Photo Information

Marine Officer Candidates quickly file onto a bus during an Officer Candidate School Preparation weekend at Camp Dodge, Des Moines, Iowa, April 24. The OCS Prep weekend is designed to give candidates a glimpse into what OCS life is like.

Photo by Sgt. Cory A. Tepfenhart

Leaders follow in preparation

24 Apr 2009 |

The mud covering 22-year-old Sheryll Chyraba’s exhausted five-foot frame was too thick for the rain to wash away as she stood panting. Her words were mere gasps escaping through the labored breaths.

“I just finished the confidence course, but I don’t feel any more confident, that’s for sure,” she said, not even halfway through the second day of a three-day evolution billed as primer for what some call the most challenging leadership curriculum in the country.

The night prior, Chyraba and more than 200 other college and university students from states throughout the Midwestern U.S. arrived here April 24 with different expectations, their designer suitcases contradicting their uniformed attire: camouflaged trousers and plain white t-shirts. The students had decided they wanted to be U.S. Marine Corps officers, and this event, dubbed Officer Candidate School Preparatory Weekend, was supposed to give them a glimpse at the physical and psychological challenges awaiting them this summer at OCS in Quantico, Va.

After arriving at 5 p.m. Friday, some have already had hours of road time to contemplate this weekend.  Several candidates looked enthused and eager to get a taste of what their upcoming summer would be like, while others like Chyraba arrived more unsure, her nervousness stuttering her words.

“What we are going to be doing here this weekend is still a mystery,” said the junior and business major at Lake Superior State University in Sault Saint Marie, Mich. “I’m ready for the challenges. I have been preparing myself for this, but there is always room for improvement, and now is the time.”

            Major John H. Williams III, officer in charge of OCS Prep Weekend and the supervisor for officer recruitment throughout the Midwest, said the annual event also teaches these officer hopefuls some basic skills that they will use and develop in training, like drill, land navigation, physical fitness and, of course, teamwork.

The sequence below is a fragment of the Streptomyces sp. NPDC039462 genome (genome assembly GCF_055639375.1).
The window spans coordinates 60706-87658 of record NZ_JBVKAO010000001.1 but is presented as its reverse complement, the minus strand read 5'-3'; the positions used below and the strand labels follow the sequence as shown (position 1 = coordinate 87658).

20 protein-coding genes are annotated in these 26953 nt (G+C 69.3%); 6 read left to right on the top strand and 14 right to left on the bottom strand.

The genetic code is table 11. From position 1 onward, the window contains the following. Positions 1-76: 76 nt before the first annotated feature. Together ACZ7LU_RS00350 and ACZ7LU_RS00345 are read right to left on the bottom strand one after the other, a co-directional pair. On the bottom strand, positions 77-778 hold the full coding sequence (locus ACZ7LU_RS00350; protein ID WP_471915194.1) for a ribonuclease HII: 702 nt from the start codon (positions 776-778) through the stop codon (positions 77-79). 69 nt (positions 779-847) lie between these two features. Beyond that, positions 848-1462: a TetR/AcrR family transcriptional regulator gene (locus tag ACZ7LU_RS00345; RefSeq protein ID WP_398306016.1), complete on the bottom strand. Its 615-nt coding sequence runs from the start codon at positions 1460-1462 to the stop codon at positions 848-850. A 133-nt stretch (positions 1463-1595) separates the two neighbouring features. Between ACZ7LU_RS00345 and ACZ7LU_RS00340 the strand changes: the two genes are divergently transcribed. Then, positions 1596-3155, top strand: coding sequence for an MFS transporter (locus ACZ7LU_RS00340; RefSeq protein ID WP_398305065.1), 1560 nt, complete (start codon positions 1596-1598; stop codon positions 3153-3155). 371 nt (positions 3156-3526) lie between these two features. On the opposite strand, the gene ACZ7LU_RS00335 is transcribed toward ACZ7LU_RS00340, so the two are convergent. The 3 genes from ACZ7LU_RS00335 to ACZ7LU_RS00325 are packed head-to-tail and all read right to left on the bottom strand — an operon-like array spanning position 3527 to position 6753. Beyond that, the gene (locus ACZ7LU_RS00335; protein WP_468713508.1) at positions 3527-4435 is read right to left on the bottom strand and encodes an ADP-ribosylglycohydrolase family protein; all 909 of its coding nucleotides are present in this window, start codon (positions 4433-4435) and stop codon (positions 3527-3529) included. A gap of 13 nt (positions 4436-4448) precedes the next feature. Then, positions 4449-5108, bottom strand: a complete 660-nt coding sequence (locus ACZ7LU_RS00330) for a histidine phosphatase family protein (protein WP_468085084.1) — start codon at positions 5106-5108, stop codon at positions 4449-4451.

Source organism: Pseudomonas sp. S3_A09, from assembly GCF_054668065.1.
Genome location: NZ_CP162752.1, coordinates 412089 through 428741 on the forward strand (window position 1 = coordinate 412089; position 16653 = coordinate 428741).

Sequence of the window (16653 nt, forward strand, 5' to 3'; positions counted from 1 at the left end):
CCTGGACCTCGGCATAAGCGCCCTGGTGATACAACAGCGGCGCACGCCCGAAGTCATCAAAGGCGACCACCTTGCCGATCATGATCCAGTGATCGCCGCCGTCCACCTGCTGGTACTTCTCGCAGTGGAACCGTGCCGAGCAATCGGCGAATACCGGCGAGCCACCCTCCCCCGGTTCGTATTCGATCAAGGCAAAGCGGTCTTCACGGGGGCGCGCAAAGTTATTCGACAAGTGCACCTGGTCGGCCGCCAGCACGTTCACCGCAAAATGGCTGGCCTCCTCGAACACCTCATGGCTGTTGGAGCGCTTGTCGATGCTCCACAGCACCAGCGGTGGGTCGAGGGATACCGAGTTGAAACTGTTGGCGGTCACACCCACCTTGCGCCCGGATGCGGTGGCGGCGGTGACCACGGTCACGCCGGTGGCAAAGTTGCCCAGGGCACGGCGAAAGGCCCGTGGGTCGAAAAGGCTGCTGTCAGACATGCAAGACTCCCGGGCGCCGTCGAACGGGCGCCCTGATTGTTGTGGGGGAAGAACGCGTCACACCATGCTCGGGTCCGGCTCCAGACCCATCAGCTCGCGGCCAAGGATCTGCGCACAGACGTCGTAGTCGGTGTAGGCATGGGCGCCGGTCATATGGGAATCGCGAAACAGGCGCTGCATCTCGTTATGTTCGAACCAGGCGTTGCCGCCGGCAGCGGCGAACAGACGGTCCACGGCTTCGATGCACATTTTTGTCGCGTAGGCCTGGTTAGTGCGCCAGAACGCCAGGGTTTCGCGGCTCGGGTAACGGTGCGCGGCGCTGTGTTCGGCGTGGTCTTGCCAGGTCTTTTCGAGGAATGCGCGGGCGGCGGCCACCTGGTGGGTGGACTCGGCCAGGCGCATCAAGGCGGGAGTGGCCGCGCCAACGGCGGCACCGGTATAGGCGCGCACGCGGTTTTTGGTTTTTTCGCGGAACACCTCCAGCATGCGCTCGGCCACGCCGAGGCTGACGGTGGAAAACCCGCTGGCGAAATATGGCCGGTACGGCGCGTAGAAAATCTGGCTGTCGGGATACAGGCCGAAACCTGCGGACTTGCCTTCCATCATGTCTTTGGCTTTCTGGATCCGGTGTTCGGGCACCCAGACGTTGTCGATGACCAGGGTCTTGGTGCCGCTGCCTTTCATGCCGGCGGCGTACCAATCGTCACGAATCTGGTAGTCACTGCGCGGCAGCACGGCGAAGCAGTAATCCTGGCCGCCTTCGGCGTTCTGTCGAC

“It’s a snapshot of what’s expected at OCS. It’s really just a peek,” he said.   The intent is that candidates understand what we are going to be looking for and what they’re going to have to do once they arrive at OCS.

While sitting Indian style on a concrete floor and eating their first MREs for dinner, the rhythmic sound of the Platoon Sergeant’s perfectly timed and somehow menacing footsteps filled the candidates’ ears.  The serenity was crushed by confusion, disorder and panic reflected in the faces of several candidates as the three formally trained and experienced drill instructors were let loose on their platoons like rabid dogs. 

Time seemed of the essence as the platoon sergeants speed-walked the candidates from the drill hall to the open squadbays they would call home for the weekend before teaching them some simple drill movements, naval terminology, and health and safety tips.  After a formal class in land navigation class, the platoon sergeants showed their platoons how to properly make a bed before finally allowing the candidates to actually lay in them just after 11 p.m.

Six restless hours of sleep later, the thunderous alarm of platoon sergeants yelling and screaming started off the cold and rainy day.  Soon after, candidates were already stretching and doing warm up exercises prior to a Physical Fitness Test consisting of pull ups, timed crunches and a timed the 3-mile run in the rain.   

Despite a quick cleanup and shower at the barracks, the platoon sergeants moved their platoons back outside to a muddy group of 14 obstacles course known as the “confidence course” that is designed to test and build stamina, agility and courage.

“It was a lot of running, jumping and (butt) kicking,” said Chyraba, panting and covered in mud, but less unsure than the night before. “The toughest parts were all the vertically challenging events; anything you had to go over.”

Muddy and tired, the candidates moved into open terrain to try their hands at land navigation.  Most of the Candidates, having never handled a map or compass prior to Friday’s late-night class, struggled to find their ways from the start, but with teamwork and Marine advisors along the way, the candidates completed the course and were finally able to change clothes and shower. It was likely the first time many had navigated without GPS or internet mapping assistance.

After the non-stop action of the day’s early events, the candidates got a chance to slow down during classes on Marine Corps History and Traditions, but they soon realized the challenge of staying awake and mentally sharp while being physically exhausted and under constant stress.  During OCS, these candidates will be continuously evaluated, both formally and informally, on their ability to perform and lead others under both physical and psychological stress.

With the weekend’s events nearly complete, the Candidates were able to ask their platoon sergeants any questions they wanted to about OCS, putting only the next morning’s cleanup between themselves and the drive home with a lot to think about before summer.

“It’s not a cake walk, but I think they’re doing a good job preparing us for OCS, and I appreciate the chance to at least have a taste for it before I get there”, said Chyraba.


9th Marine Corps District